Coronavirus: 'I run lockdown marathons in the dead of night'

By Alice Evans
BBC News

Published
Colin JohnstoneImage source, Joanne Crawford
Image caption,
Colin Johnstone runs every night - racking up more than 100 miles a week

Lockdown guidance on exercising for people in England will loosen on Wednesday. But Colin Johnstone is among those runners who have not allowed their strict exercise regimes to slip, even if it means going out in the middle of the night.

At 02:00, Colin's phone alarm clock rings out to mark the start of his day.

The 46-year-old warehouse worker slips into a pair of shorts, a vest, and a bright orange beanie, and grabs his head torch from the dining room table. He wolfs down a slice of toast and a bowl of porridge, before sharing a Snickers bar with his twin Keith, who he lives with. The brothers pull on their trainers - and then run a marathon on the quiet, locked-down, streets of south Leeds.

"Running in the middle of the night, it's not ideal," Colin says over the phone, after covering 26.2 miles (42.2km) at night for the fourth time in a month.

But he agrees the coronavirus pandemic is "not ideal" either. He takes social distancing "really seriously" and night-time pavement-pounding during lockdown is, he says, "the easiest way to do it".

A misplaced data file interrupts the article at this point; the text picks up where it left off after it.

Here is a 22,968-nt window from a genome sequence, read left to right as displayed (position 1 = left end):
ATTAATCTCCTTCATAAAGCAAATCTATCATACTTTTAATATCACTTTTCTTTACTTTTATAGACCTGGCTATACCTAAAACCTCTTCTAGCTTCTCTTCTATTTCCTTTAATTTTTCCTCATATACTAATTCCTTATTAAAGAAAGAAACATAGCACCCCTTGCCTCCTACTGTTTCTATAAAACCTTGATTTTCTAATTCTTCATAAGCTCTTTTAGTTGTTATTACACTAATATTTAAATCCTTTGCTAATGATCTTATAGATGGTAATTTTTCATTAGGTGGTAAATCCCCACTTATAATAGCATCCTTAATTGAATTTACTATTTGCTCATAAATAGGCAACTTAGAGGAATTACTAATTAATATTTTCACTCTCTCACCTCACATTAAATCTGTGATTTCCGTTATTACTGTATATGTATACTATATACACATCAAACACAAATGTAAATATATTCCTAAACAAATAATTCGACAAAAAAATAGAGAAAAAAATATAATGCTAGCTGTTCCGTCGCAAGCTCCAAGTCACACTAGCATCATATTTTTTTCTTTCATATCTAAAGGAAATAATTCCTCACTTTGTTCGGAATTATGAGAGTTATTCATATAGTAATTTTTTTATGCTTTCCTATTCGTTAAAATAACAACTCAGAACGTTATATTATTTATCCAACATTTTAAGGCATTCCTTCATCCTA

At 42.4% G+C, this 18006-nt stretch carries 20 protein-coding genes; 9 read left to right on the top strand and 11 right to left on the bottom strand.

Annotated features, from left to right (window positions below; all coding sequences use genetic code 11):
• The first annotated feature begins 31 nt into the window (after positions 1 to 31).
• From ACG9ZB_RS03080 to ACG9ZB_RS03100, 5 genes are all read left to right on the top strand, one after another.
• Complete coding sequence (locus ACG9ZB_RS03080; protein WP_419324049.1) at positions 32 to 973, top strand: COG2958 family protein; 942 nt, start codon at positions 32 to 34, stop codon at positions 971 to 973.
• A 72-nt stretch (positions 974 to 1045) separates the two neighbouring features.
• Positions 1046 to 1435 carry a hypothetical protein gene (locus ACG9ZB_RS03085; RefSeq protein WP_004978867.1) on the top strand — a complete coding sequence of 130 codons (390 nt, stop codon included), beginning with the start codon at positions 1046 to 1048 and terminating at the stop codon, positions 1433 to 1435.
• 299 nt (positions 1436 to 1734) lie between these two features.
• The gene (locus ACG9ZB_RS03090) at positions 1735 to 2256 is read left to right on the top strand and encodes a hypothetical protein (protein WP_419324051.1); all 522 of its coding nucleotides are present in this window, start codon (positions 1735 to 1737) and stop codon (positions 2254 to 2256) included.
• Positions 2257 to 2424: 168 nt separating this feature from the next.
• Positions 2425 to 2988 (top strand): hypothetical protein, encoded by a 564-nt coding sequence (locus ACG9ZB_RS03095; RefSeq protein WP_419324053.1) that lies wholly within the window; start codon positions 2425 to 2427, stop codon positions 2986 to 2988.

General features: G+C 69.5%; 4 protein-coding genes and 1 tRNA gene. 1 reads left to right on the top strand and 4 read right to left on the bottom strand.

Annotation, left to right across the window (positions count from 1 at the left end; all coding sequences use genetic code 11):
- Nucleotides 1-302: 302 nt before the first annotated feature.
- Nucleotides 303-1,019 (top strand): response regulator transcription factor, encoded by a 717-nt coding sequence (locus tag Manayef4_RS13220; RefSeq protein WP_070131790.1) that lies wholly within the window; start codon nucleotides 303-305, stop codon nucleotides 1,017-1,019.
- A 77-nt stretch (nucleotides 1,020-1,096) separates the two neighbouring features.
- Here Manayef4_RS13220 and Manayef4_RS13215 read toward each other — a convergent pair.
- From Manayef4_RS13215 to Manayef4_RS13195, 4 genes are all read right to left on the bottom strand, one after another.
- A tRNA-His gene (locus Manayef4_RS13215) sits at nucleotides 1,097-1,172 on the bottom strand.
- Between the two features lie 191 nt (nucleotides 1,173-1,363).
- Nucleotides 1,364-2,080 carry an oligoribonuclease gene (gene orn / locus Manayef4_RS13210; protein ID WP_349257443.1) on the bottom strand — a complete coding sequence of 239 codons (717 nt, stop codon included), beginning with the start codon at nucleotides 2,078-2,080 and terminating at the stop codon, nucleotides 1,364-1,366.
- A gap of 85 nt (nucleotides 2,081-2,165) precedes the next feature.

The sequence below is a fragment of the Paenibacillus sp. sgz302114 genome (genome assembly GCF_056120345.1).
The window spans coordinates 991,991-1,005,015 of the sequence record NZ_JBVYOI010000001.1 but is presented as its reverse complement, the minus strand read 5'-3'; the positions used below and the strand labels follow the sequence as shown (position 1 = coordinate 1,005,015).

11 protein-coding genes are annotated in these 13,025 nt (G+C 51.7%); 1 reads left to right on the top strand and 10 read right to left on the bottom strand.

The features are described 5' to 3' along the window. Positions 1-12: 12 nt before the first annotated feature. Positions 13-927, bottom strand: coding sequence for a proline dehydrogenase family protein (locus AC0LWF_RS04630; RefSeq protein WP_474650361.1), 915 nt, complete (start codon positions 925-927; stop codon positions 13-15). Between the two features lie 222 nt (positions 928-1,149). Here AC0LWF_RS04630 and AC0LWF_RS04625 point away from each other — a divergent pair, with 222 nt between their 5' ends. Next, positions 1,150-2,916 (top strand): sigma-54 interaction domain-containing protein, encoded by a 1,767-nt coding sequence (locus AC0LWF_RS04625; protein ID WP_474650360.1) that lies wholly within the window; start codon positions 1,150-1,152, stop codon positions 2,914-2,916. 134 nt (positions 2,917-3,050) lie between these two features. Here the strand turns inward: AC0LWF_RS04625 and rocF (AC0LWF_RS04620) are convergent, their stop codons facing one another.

Image source, Joanne Crawford
Image caption,
"I'm never happier than when I'm running," Colin says

Since 23 March, when Prime Minister Boris Johnson announced restrictions on our daily lives to tackle the virus, the brothers noticed how difficult it was to keep the proscribed 2m away from other people out for walks and runs.

Colin's sessions started earlier and earlier as he tried to avoid the throngs of people exercising before starting work. For the past few weeks, he has been going to bed at 19:00 in order to go out running at about 03:00.

"Most people think I'm crackers," says Colin, who covers more than 15 miles per run on average. But Keith, his regular training partner, agreed to the dramatic departure from their normal schedule. "Running sets me up on a morning - it's the perfect way to start the day," Keith says.

Image source, Joanne Crawford
Image caption,
Colin says running at night is safer than in the day - when his usual routes are "rammed" with people

The twins wear bright clothes and carry torches and mobile phones to help them stay safe - but some say their night-time outings are pushing the rules.

The guidance on exercise, in England, is set to change on Wednesday, having done so already in Scotland and Wales. Until then, it remains that people should only leave their home for one form of exercise a day.